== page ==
The Office of General Counsel issued the following opinion on June 26, 2001 representing the position of the New York State Insurance Department.
RE: Website Arrangement
May ABC, a licensed real estate broker, provide names and addresses to a licensee of customers interested in insurance via a questionnaire located on the non-licensees web site and receive compensation for such activities?
The inquirer stated that ABC, a licensed real estate broker, desires to provide names and addresses of prospective insureds to a licensed insurance broker. ABCs home page will include an insurance link to facilitate qualified lead generation. The hyperlink will connect the user to a new web page on the non-licensees web site featuring an insurance questionnaire that can be completed by the user. No mention of the insurance broker will be made on ABCs web site or in any e-mail from ABC. The questionnaire will be simple and ask for contact information and whether the user is interested in obtaining insurance services. ABC will be compensated on a flat amount by the insurance broker per lead; however, compensation will not be based upon the successful placement of insurance by the licensee.
In Circular Letter No. 5 (2001), the Department examined insurance advertisements, referrals and solicitations in the context of electronic commerce.
In regard to advertisements, the Department stated that the mere maintenance of a passive web site that provides information regarding specific insurance products but contains no recommendations, endorsements or promotions does not constitute solicitation by a non-licensee. The advertisements of a licensee may appear on the web site of a non-licensee even if they lead the consumer to the licensees web site where the insurance solicitation takes place. A non-licensee may receive compensation calculated in any manner, including flat fees, for hosting such advertisements.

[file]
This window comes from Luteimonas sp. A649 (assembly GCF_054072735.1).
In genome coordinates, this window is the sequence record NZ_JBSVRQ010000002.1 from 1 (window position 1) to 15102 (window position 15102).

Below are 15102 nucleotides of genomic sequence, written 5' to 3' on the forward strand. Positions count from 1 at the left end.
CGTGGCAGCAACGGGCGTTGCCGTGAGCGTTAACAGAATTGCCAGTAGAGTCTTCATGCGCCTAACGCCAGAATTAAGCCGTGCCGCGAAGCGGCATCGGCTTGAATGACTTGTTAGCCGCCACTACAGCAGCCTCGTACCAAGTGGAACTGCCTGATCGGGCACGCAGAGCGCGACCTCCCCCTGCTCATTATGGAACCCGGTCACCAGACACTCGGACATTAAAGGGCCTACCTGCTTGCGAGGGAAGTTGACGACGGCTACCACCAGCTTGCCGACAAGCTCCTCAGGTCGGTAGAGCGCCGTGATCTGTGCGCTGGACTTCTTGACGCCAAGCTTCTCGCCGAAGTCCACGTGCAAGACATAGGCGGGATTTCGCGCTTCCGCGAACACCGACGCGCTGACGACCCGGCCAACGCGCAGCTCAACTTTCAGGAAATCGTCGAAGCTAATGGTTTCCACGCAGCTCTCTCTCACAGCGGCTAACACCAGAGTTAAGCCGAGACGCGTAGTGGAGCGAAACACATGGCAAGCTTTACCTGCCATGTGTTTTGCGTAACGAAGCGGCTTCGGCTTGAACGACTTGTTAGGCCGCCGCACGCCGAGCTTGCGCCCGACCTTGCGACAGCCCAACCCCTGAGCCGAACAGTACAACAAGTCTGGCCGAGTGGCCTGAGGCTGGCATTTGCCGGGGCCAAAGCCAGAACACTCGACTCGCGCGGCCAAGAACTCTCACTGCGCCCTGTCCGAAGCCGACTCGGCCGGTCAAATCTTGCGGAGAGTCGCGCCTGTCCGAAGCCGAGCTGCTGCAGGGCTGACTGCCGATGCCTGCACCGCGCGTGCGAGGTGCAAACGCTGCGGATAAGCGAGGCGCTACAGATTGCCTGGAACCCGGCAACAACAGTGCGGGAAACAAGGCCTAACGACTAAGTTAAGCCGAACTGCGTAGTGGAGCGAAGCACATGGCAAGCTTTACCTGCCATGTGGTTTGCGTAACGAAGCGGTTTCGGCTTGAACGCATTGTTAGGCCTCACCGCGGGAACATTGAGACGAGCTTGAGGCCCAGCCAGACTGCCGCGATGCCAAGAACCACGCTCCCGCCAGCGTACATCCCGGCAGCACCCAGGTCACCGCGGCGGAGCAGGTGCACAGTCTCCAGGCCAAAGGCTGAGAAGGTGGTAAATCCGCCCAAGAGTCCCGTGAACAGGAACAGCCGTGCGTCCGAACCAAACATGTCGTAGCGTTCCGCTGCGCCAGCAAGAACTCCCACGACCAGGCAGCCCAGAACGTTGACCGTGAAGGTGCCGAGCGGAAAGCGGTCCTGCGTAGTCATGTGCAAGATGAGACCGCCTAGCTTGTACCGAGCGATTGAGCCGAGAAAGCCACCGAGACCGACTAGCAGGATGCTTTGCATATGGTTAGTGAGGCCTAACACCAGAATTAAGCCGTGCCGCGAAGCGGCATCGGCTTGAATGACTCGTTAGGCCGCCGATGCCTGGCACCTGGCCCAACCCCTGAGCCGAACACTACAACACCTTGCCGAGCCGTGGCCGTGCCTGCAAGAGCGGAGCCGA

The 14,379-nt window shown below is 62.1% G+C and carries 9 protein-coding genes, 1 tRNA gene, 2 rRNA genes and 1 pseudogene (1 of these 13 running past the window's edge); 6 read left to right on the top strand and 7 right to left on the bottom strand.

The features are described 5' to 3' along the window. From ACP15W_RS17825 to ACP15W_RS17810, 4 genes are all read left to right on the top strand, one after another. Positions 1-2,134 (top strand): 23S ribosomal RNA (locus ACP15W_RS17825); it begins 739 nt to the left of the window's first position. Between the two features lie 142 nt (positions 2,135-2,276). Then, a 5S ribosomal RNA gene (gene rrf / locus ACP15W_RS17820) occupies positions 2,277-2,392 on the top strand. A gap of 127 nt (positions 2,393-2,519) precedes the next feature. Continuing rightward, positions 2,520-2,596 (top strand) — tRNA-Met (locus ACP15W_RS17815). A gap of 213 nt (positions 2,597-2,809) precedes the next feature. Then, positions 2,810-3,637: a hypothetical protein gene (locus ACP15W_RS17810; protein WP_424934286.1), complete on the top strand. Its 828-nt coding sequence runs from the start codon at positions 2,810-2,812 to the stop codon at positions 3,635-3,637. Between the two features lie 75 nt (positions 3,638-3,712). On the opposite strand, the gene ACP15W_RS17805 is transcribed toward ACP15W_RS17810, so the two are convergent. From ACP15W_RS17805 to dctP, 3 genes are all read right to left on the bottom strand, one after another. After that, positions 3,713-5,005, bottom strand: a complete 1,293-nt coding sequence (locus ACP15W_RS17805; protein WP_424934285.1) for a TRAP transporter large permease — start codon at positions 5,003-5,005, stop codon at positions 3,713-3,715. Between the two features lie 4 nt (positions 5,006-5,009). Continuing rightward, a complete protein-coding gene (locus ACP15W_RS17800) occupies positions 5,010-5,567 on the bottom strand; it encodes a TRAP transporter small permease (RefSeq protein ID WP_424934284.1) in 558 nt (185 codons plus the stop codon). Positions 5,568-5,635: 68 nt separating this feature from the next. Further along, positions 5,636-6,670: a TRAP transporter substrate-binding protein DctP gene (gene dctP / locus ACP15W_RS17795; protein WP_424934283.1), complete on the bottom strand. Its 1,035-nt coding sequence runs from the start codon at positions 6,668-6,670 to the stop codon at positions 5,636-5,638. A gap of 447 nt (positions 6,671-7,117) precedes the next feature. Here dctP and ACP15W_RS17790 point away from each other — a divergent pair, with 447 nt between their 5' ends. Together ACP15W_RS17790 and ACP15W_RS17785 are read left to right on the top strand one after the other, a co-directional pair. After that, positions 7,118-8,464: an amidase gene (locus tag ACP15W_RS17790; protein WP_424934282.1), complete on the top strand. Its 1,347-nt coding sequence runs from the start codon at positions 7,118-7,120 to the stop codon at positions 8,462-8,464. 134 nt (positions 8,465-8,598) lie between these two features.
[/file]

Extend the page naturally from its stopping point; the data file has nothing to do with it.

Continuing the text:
In regard to referrals, if the web site contains recommendations, endorsements or promotions by a non-licensee, this would constitute a referral, subject to the provisions of N.Y. Ins. Law Sections 2114, 2115 and 2116 (McKinney 2000), as amended by sections 4, 5 and 6 of Chapter 418 of the Laws of 2000.
N.Y. Ins. Law § 2116 (McKinney 2000), as amended by Section 6 of Ch. 418 of the Laws of 2000) provides as follows:
No insurer authorized to do business in this state, and no officer, agent or other representative thereof, shall pay any money or give any other thing of value to any person, firm, association or corporation for or because of his or its acting in this state as an insurance broker, unless such person, firm, association or corporation is authorized so to act by virtue of a license issued or renewed pursuant to the provisions of section two thousand one hundred four of this article.
For the purposes of this section, "acting as insurance broker" shall not include the referral of a person to a licensed insurance agent or broker that does not include a discussion of specific insurance policy terms and conditions and where the compensation for referral is not based upon the purchase of insurance by such person. (new language underscored).
N.Y. Ins. Law § 2114 (McKinney 2000), as amended by Section 4 of Ch. 418 of the Laws of 2000, in regard to life, accident and health agents and Section 2115 (McKinney 2000), as amended by Section 5 of Ch. 418 of the Laws of 2000, in regard to property/casualty insurance agents contain identical provisions.
Thus, pursuant to the recent amendments to N.Y. Ins. Law Sections 2114, 2115 and 2116 (McKinney 2001), unlicensed persons may receive fees for referrals to licensed insurance agents or brokers where there is no discussion of specific insurance policy terms and conditions and the compensation is not based on whether insurance is purchased.
However, the New York Insurance Law does not prohibit licensees from purchasing lists of customer names and addresses from non-licensees for the purposes of soliciting insureds. The compensation payable to non-licensees for such lists may be contingent upon the successful placement by the licensee of the insurance and may be a percentage of the insurance commission that the licensee earned from placing the business.
In accordance with the above, ABC may collect names and addresses of potential customers who are interested in insurance, refer these names and addresses to a licensee and receive compensation for these activities.
For further information, you may contact Attorney Pascale Joasil at the New York City office.